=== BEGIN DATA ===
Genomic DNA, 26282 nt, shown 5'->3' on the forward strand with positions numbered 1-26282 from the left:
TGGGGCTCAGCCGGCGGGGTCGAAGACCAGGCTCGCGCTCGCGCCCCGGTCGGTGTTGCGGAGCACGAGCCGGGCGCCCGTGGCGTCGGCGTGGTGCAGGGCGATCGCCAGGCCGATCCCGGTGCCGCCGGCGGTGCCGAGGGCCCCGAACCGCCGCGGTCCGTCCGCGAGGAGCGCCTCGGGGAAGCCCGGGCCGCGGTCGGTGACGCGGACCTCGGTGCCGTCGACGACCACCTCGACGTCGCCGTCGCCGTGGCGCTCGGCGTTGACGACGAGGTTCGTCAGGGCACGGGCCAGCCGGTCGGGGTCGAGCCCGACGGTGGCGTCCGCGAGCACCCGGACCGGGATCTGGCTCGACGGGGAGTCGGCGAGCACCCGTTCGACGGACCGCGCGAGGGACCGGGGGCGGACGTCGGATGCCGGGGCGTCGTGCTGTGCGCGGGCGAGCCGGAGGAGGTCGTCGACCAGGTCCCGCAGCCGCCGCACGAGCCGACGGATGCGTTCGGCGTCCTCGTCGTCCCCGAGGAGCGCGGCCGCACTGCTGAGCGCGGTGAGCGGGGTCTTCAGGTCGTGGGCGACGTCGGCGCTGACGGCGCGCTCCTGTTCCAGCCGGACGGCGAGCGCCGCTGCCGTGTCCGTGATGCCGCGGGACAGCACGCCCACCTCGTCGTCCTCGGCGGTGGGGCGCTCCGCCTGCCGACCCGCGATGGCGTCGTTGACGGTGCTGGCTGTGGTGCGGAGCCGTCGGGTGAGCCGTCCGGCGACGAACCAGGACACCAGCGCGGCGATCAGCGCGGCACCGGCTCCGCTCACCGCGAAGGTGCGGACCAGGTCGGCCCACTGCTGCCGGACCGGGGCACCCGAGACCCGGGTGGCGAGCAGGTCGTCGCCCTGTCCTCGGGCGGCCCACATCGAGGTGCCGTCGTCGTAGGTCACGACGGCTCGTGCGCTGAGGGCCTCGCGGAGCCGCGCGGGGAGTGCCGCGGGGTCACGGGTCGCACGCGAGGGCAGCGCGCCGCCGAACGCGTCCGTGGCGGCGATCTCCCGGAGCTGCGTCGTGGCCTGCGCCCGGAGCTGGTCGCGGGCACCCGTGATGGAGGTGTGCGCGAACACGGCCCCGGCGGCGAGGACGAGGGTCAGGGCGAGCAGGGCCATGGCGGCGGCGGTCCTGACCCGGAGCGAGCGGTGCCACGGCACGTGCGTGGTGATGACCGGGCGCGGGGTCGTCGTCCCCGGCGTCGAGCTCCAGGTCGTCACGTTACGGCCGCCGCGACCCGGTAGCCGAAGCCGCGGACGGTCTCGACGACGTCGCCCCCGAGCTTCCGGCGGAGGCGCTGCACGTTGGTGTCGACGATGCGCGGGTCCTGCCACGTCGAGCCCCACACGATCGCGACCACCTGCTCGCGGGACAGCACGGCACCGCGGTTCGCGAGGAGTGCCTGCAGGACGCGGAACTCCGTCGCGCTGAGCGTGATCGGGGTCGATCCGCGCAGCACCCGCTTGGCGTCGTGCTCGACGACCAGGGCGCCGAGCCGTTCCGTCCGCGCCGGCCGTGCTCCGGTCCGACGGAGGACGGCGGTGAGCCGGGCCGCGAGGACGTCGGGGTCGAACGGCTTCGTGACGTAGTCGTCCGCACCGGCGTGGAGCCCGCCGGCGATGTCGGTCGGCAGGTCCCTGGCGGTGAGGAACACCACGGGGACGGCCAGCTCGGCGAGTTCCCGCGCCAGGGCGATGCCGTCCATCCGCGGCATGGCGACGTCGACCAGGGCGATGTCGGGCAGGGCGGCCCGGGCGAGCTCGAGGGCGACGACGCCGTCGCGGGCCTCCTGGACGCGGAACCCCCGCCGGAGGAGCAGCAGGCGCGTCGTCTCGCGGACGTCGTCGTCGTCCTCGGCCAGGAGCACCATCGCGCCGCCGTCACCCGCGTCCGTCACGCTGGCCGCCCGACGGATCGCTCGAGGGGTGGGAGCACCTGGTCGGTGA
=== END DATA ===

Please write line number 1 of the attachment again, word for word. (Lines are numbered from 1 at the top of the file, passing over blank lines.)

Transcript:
Genomic DNA, 26282 nt, shown 5'->3' on the forward strand with positions numbered 1-26282 from the left: